Revolutions in the scientific understanding of existence.

solar systemsummerAndromeda Galaxy

Eight wandering bodies about a central star in an endless interstellar space; Andromeda galaxy our nearest neighbor.

A reality check is needed because the planet is better understood, and in trouble.

            We are voyagers together on a tiny, tethered, ever turning and transforming, ball of star residue.


Humans first altered land, then landscapes and water, and now the oceans and atmosphere.


outline of argument | meaning | content | what happened? | an example | conclusion

Outlinescroll to outline

    1. Definition
    2. Cases
    3. Commentary
    4. Biological game of life
    5. Necessary Background
    6. Content & An example
    7. Conclusion
    8. Lessons


1. Introduction: scroll to outline

     A. defining terms -- Revolution

an abrupt change in basic ideas, whose pattern of  relations form the underlying order in any discipline, period of history, or set of circumstances when a profound overturn of older ways of belief and behavior are replaced by discernibly different beliefs and behavior.

sunsoalr systemInner solar system

Our sun is a star with its orbiting planets –called wanderers in Greek– that are the bodies in the solar system derived from the sun.

Tyco Brahe's Solar System

A.1. Literally - meaning changes in thought such as: Galilean 1610s, Newtonian 1680s, Darwinian 1860s, Einstein 1920s, Biological, 1950s.

a. Internal view, who held leading theories and how they were challenged, defended and altered in the experimental & theoretical realms. Kuhn

Kuhn's revolutions revolution

b. External view, the prevailing events, ideas, people and social movements that shape a culture or disturb a society over time.

                                      b.i.  social influences on scientists

                1. Calvinist Puritanism on Newton
                2. Thomas Malthus, Adam Smith, & Herbert Spencer on Darwin & Wallace
                3. Charles Lyell the slow imperceptible, uniform changes

                                       b.ii. Many scientists' ideas have greatly influenced society

                1. Newton’s and Descartes' “mechanistic” ideas
                2. Spencer’s  and Fisk’s “social Darwinism
                3. Kropotkin’s  and Ward’s “reform Darwinism”
                4. Bateson's genetics and Galton’s “eugenics”



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A.2. Figuratively: meaning watersheds, which are divides; milestones are markers that both stand for the events and the means by which these watersheds, or vast intellectual chasms intrude to separate long, static periods when thoughts do not change.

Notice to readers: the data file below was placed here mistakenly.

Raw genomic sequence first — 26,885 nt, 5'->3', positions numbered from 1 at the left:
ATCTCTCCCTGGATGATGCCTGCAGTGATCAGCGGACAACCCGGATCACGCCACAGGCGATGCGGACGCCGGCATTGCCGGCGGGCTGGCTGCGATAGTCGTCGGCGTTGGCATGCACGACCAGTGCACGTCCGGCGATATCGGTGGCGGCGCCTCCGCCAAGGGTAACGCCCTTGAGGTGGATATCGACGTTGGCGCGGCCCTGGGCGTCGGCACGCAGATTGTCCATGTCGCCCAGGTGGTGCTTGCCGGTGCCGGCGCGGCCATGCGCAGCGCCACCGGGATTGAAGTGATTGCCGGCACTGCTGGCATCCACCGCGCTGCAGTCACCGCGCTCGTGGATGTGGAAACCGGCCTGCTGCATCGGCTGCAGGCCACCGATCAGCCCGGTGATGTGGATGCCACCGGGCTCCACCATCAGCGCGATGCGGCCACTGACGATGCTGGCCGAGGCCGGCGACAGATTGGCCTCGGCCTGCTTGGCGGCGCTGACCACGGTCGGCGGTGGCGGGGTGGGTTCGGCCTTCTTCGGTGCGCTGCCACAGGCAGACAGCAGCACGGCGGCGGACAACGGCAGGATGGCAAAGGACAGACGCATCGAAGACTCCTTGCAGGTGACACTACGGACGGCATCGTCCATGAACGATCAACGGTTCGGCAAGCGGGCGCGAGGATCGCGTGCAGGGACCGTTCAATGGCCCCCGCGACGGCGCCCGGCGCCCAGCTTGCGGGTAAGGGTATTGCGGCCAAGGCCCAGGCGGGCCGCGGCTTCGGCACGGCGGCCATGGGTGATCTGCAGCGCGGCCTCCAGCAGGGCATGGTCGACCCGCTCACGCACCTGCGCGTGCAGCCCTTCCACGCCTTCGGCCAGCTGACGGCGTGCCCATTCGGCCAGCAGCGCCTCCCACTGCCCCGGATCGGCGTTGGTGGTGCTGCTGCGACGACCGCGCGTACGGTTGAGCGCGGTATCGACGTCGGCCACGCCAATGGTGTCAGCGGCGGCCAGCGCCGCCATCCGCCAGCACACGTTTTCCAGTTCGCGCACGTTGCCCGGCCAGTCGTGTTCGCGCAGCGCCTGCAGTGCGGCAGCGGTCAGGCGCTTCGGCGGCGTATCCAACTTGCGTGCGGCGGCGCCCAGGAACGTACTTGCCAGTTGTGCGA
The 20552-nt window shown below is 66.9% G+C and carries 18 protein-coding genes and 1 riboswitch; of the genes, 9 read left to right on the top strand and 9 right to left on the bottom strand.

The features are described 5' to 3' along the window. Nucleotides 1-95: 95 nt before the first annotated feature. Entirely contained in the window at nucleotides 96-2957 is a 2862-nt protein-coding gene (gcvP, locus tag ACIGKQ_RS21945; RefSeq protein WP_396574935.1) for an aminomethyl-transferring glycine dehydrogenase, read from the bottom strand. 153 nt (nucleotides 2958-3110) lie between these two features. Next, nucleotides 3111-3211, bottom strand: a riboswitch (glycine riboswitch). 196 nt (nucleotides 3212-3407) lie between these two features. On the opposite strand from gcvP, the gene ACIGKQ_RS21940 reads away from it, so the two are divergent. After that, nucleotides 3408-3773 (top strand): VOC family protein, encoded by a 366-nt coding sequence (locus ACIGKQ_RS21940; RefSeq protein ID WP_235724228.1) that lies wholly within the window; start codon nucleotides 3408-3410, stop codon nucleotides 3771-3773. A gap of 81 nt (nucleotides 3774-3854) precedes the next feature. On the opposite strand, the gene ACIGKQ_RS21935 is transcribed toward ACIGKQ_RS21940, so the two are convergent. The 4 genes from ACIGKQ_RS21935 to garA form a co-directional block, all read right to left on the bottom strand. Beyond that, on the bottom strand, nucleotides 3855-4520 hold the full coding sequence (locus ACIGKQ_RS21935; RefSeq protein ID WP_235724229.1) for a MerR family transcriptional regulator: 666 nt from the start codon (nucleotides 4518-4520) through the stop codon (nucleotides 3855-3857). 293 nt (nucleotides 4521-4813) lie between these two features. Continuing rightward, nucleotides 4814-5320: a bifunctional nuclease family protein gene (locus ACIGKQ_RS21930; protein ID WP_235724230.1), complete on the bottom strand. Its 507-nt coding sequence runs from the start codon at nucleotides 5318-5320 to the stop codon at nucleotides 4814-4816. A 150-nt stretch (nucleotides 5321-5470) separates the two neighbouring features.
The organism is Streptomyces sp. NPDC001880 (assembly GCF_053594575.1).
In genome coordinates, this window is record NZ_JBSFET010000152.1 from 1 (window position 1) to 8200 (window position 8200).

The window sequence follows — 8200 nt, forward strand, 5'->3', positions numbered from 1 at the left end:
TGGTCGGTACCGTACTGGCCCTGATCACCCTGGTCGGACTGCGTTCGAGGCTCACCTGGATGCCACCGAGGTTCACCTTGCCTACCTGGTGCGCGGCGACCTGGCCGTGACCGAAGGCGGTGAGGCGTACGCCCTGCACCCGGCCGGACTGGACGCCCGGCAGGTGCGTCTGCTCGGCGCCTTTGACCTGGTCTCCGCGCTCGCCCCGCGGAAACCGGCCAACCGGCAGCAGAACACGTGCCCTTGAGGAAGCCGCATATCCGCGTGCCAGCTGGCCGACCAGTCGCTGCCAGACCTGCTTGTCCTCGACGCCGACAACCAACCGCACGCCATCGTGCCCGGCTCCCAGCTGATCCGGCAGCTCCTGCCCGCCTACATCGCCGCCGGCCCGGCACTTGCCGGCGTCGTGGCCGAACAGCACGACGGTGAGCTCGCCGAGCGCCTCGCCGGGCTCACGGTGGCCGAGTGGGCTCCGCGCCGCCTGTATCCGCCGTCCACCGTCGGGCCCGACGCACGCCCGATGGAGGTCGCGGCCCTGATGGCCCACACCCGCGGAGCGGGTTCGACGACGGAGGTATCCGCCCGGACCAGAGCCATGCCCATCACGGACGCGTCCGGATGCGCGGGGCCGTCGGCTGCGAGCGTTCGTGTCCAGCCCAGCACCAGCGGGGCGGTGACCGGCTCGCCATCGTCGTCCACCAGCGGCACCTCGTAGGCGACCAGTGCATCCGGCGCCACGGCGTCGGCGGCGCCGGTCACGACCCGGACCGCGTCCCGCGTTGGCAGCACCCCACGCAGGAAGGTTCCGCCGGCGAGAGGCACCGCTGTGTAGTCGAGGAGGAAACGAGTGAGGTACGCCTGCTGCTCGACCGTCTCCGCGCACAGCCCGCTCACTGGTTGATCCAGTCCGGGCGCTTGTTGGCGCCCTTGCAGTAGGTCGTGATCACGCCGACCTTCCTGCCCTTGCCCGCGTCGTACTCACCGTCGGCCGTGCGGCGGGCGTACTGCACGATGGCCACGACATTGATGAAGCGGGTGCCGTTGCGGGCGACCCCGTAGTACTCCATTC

These revolutions as watersheds or chasms reveal the extent and the profoundness of how ideas are reshaped because concepts erupt dividing one generation's beliefs from its ancestor's dogma. These divisions so alter the interpretations each subsequent group holds, that in retrospect we call them complete turn around in beliefs. Thus the term revolutions has been used to describe the impact of new discoveries on science and society.

Such discoveries and translations of the physical, geological, and biological conditions of existence and their impressions are influenced by prevailing beliefs that are altered from one age to another by new findings or radical interpretations of older findings reconsidered in a new light. Finding the Moons of Jupiter with a telescope, or predicting the reappearances of periodic comets, or describing fossils of extinct organisms are examples of just such discoveries that trigger changes in ideas.

The more profound the change and the more widespread the application of that discovery to a spectrum of explanations and interpretations, the more likely it is to be labelled revolutionary. The discoveries and subsequent descriptions of subatomic particles in physics, or of plate tectonics in geology, or of the DNA and RNA helices in biology are such examples.


for instance:

   “Wilderness is a metaphor of unlimited opportunity.... not just the body but the spirit”

B. DNA Three sequences if discoveries in the life sciences to understand the fullness of a paradigm change this metaphor occurred over 150 years.

                        B.i. past: Charles Darwin & Alfred Wallace, T. Huxley, Mendel (1859)

                        B.ii. recent: M. Wilkins, J. Watson, F. Crick, Rosalind Franklin (1953)

                        B.iii. current: Lynn Margulis, Lewontin, Wilson & Ernst Mayr (1980-2010s)



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2. Case of mistaken classifications: scroll to outline

The species as a group & individuals as group members are a taxonomic problem that won’t go away.


            A. “English Trio" , Darwin, Wallace, & Huxley– variation & common descent: naturalists / botany, zoology, bacteriology.

            B. Bionic Quartet, Wilkins, Crick, Franklin, Watson– life’s molecular structure: geneticists / molecular biology.

            C. “Contemporary Quintet”, Haldane, Wilson, Mayr, Schaller & Gould– fusing of the twin traditions evolutionary development

        1. genetics,
        2. five kingdoms,
        3. mismanagement,
        4. speciation,
        5. sexual selection &
        6. extinction.



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3.     Commentary:scroll to outline

Two lines of research had to become fused. One started by naturalists in the 1850s looked at territory, shape, and behavior, while the second looked at traits, genes, and laboratory behavior becoming the science of genetics after 1900. Darwin and Mendel are convenient names that serve as markers for this split in focus that had to be conjoined in the 1940s-1970s.